Senior Care: Signs of the season to watch for

THE HOLIDAYS are a joyous time when we visit senior family members who we might not see on a regular basis. For many children and grandchildren, however, it’s also a time when we might begin to see signs that our senior loved one is growing less able to care for herself, or live safely at home independently. Know what signs to look for and what to do when you see them.

UPKEEP OF THE HOME: When visiting a senior relative, look for changes in how they keep their home. Typical housework that appears to have been neglected — washing dishes, taking out the trash, clearing dirt and clutter — can be a sign of a myriad of issues, such as depression, dementia, and more. Scorched pots and pans can indicate forgetfulness, and it’s a sign that your loved one might need someone else to come in to cook their meals and do light housework.

PHYSICAL APPEARANCE: How your loved one looks physically is another area where you should pay close attention. A disheveled appearance coupled with neglecting basic hygiene and typical grooming habits, such as regular bathing and teeth brushing, could indicate a physical impairment or a mental issue, such as depression or dementia.

WEIGHT LOSS: If your loved one seems to have lost a lot of weight since the last time you saw them, it could be an indication that something is amiss. Weight loss in the elderly can be caused by many factors. Weight loss could be due to your loved one’s inability to get food into the home, to make a meal or even to eat, such as if there is a dental issue. A lack of appetite could be caused by a loss of the sense of taste or smell, or even depression or dementia.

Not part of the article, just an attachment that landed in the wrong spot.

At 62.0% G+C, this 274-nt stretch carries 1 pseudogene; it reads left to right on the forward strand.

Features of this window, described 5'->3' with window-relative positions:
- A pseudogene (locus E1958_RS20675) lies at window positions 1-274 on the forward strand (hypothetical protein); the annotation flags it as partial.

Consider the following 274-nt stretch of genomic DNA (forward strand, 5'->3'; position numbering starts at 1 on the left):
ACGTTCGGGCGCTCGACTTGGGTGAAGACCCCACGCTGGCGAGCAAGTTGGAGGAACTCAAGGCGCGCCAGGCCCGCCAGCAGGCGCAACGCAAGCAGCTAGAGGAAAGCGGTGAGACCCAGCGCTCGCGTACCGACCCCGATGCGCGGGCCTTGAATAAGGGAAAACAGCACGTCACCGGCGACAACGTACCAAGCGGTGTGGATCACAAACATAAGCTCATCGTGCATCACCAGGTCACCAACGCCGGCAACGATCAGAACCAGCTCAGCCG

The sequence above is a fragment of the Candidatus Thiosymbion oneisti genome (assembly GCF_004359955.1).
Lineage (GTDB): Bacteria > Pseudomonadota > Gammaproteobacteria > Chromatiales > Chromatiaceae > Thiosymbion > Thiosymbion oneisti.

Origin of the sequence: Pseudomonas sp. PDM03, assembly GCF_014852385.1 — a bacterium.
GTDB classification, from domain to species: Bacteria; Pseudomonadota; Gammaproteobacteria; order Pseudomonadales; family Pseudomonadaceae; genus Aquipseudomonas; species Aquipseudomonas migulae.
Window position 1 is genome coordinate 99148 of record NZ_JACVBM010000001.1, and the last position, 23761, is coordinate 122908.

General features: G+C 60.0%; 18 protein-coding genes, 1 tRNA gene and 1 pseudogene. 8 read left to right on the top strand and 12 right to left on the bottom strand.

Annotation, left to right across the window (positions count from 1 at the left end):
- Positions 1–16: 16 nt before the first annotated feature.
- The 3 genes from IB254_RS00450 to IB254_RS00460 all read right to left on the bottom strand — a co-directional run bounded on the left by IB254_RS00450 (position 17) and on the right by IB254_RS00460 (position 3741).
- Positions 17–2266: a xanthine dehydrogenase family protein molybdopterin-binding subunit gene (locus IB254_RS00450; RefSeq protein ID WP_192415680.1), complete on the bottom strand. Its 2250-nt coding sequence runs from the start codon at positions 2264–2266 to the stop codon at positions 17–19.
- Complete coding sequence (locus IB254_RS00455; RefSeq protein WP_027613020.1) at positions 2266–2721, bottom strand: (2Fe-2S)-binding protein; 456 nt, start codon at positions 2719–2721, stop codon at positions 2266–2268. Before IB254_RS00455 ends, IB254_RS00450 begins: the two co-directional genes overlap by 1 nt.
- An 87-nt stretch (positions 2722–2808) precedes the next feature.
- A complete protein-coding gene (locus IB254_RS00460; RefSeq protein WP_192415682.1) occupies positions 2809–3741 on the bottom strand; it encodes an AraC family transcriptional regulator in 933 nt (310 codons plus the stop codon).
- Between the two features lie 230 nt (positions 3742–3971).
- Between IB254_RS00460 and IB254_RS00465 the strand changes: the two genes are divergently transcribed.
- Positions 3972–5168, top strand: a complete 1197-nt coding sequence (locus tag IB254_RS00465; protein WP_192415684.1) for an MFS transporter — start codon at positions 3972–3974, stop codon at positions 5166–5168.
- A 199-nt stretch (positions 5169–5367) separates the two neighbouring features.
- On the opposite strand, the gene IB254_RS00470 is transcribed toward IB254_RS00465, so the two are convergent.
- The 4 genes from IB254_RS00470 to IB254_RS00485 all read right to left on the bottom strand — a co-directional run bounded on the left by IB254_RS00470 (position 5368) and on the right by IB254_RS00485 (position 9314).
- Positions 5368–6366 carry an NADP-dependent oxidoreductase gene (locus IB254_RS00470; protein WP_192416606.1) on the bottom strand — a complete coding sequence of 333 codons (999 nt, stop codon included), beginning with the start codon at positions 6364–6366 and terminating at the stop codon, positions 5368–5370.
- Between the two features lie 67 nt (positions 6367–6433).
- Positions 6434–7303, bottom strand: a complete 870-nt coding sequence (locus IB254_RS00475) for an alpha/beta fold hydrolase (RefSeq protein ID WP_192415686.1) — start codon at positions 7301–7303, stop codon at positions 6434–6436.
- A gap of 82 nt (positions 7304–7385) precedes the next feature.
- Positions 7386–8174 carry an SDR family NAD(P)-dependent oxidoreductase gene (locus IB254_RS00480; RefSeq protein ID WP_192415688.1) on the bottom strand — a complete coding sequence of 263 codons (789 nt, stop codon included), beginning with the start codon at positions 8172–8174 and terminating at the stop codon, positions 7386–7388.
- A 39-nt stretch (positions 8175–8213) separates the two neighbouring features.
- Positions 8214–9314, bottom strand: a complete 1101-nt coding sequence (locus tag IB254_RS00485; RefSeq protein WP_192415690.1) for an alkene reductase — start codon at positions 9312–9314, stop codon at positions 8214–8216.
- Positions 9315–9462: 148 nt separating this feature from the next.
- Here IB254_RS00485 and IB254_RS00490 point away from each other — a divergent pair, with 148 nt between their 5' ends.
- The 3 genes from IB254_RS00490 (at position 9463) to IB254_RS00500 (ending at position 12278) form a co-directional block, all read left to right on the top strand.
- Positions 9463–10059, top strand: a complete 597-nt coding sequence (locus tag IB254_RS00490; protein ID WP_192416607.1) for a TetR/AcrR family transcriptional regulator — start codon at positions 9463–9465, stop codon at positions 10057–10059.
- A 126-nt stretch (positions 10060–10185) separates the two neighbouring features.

If you suspect a medical issue, make sure your loved one sees his or her doctor. These signs could also mean it is time to consider senior care so that he or she may continue to lead a healthy life in the comfort of his or her own home. If you remain sensitive to these subtle, but critical signs, you may be able to prevent a life impairing injury or event from occurring. As you visit with your senior loved one, we hope that your holidays are filled with the joy, laughter, and warmth that only this season brings.

This column is sponsored by Comfort Keepers of Polk County.


column by TRACY KELLEY

BIO: Tracy Kelley is the owner/operator of Comfort Keepers of Polk County. For over 12 years, she has been leading professional and extensively trained caregivers to help seniors of Central Florida maintain their quality of life. Her motto — and that of Comfort Keepers of Polk County — is “We get to help the hands that built America.” For more information about Comfort Keepers, visit or call (863) 701-9100.

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